Bringing datasets together requires an understanding of the different formats in which data is gathered across the industry. Interoperability is key in allowing the data we collect to be collated, compared, and translated into worthwhile outputs for developers and occupiers.
3D data – geo-referenced data that can be combined with other data and therefore referenced together – is incredibly useful in this respect, but we are still lacking a single, agreed, accessible industry standard which clarifies how to classify and compare this.
How are data visualisation tools helping planners to map the character of cities?
It is no longer about just collecting data, or even visualising it; the challenge now is to identify the valuable insights and analytics we can get from data, and then, as Sophie Stouki says, "shape a strategy and end product by ensuring that the intended audience, whether it's our partners, or members of the public can actually make good use of what we're making available."
There are already some existing examples of interoperability across geospatial datasets succeeding in shaping strategy and end product. Marine and land-based information, for example, can be compared in a much more intricate way than was possible five to 10 years ago, and therefore used to inform decisions about the decommissioning of offshore windfarms and the environment which remains.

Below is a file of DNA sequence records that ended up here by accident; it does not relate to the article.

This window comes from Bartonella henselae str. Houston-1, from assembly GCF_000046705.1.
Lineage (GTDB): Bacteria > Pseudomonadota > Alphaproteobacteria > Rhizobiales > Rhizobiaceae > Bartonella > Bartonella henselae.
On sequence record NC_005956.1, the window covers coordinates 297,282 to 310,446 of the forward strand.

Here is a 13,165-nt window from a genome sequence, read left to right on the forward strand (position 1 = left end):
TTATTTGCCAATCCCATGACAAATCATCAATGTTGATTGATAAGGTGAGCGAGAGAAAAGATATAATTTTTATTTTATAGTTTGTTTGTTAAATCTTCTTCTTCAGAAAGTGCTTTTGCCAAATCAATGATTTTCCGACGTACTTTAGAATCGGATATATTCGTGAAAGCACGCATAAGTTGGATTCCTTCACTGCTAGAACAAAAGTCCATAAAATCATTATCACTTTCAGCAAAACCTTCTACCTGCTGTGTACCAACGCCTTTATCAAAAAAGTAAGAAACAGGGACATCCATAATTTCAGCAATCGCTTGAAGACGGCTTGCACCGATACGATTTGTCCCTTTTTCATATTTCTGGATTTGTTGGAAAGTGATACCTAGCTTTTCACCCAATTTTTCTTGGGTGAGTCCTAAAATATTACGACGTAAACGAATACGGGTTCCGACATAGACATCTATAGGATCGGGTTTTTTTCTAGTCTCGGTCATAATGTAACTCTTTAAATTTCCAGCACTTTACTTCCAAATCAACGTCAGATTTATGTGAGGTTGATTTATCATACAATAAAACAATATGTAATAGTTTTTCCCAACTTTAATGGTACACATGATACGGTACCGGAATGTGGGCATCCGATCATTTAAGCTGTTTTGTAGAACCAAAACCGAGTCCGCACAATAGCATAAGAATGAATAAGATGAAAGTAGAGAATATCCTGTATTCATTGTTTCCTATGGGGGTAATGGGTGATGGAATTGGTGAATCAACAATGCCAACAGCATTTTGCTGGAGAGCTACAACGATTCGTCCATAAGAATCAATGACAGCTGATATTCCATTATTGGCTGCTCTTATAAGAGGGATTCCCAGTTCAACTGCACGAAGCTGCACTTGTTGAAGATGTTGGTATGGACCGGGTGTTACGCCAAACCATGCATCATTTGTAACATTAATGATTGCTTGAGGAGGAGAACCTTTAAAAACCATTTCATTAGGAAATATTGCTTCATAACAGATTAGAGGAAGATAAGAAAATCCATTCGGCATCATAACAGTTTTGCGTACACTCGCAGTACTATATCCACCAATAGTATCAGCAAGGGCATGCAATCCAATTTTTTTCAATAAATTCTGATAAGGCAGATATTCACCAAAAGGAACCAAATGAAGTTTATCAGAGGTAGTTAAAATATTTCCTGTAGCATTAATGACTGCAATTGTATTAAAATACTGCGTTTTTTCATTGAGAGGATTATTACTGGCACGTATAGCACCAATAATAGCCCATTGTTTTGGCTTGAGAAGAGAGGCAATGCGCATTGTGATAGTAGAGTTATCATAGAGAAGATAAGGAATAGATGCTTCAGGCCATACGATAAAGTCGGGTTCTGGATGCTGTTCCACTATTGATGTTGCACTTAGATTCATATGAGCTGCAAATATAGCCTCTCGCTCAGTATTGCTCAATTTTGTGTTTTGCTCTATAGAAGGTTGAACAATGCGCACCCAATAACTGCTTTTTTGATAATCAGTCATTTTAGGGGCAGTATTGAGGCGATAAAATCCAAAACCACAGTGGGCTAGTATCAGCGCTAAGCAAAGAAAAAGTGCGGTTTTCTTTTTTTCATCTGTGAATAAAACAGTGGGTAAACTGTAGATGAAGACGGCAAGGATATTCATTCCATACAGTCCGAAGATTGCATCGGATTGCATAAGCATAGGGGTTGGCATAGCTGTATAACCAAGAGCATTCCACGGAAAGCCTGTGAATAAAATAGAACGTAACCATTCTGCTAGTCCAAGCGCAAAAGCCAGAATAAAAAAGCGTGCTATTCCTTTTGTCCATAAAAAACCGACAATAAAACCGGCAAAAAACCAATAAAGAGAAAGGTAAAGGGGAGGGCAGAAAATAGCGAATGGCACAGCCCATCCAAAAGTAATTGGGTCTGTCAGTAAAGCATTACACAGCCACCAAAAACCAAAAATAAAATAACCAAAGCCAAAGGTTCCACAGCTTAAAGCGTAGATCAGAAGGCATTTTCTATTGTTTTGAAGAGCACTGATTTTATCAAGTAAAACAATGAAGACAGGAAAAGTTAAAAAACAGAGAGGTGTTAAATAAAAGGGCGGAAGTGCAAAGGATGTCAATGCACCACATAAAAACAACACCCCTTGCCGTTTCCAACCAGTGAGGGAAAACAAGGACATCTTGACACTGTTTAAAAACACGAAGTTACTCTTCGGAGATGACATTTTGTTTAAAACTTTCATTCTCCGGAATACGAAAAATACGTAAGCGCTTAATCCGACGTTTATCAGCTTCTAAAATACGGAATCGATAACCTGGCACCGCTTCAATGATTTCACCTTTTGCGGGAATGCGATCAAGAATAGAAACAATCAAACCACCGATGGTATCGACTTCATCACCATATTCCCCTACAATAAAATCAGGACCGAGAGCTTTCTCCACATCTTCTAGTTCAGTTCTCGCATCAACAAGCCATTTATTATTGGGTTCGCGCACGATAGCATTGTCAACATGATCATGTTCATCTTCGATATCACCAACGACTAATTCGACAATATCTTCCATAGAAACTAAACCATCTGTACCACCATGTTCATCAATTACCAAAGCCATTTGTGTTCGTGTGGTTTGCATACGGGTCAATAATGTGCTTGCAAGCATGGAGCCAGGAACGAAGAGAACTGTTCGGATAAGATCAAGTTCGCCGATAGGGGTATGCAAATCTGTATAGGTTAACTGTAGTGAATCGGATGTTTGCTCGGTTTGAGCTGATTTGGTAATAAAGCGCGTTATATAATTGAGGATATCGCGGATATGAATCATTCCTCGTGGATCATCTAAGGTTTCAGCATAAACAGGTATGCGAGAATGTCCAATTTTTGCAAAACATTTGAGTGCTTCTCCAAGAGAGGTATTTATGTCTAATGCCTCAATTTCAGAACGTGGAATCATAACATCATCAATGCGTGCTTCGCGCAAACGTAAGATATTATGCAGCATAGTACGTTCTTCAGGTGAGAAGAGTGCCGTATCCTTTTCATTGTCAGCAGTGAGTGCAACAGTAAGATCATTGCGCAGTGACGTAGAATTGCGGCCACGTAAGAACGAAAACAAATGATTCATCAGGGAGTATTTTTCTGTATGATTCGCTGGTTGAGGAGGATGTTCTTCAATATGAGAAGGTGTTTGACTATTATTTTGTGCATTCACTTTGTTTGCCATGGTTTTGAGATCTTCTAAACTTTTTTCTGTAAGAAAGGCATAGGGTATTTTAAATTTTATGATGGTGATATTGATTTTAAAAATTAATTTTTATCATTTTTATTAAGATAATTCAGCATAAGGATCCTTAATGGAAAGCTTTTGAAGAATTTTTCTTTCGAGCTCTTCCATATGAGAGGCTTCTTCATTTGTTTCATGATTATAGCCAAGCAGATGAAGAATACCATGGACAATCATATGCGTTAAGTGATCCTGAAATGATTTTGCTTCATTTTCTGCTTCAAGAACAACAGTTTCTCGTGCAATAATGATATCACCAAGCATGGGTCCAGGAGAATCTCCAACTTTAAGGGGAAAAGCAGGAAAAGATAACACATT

Ultimately, what the integration and interoperability of data will allow is the creation and maintenance of better buildings and spaces which contribute to a planet which is sustainable across economic, environmental and social strands and in line with the UN's sustainable development goals.
The well-being of citizens is at the heart of this. Data used to its full effect will facilitate the monitoring of assets, allowing decision-makers to become more proactive in maintenance, rather than reactive. Operational requirements can be set, assessed, and monitored, which then allows choices to be made based on the needs of the population.
"Mapping data, digital data, and geospatial data can be used to understand nearly every theme of human activity and land use in cities."
Partner and Head of Geospatial, Knight Frank
As we continue to develop technology and the capability of data, and the data captured becomes more granular in nature, the ethics behind the collection and sharing of data must be at the forefront of any developments. This means considering laws and regulations, and planning ahead so that appropriate action can be taken to safeguard individuals, businesses and properties if needed.
Central to this is an understanding of the difference between and the limitations to open data and free data. Open data – data made available by Government organisations, for example – is researched and verified; free data can be pulled from anywhere and produced by anyone, and therefore often needs further verification.
Crowdsourced information is an example of free data and can be useful – especially in developing markets where alternative sources of data are often difficult to access. Caution must still be advised, though; official or verified sources should be cited where possible, in order to avoid potential liability issues.
If these issues can be understood and appropriate regulation and standards agreed upon, integrated and interoperable data has the potential to drive the way we make decisions, care for our citizens, and preserve our planet.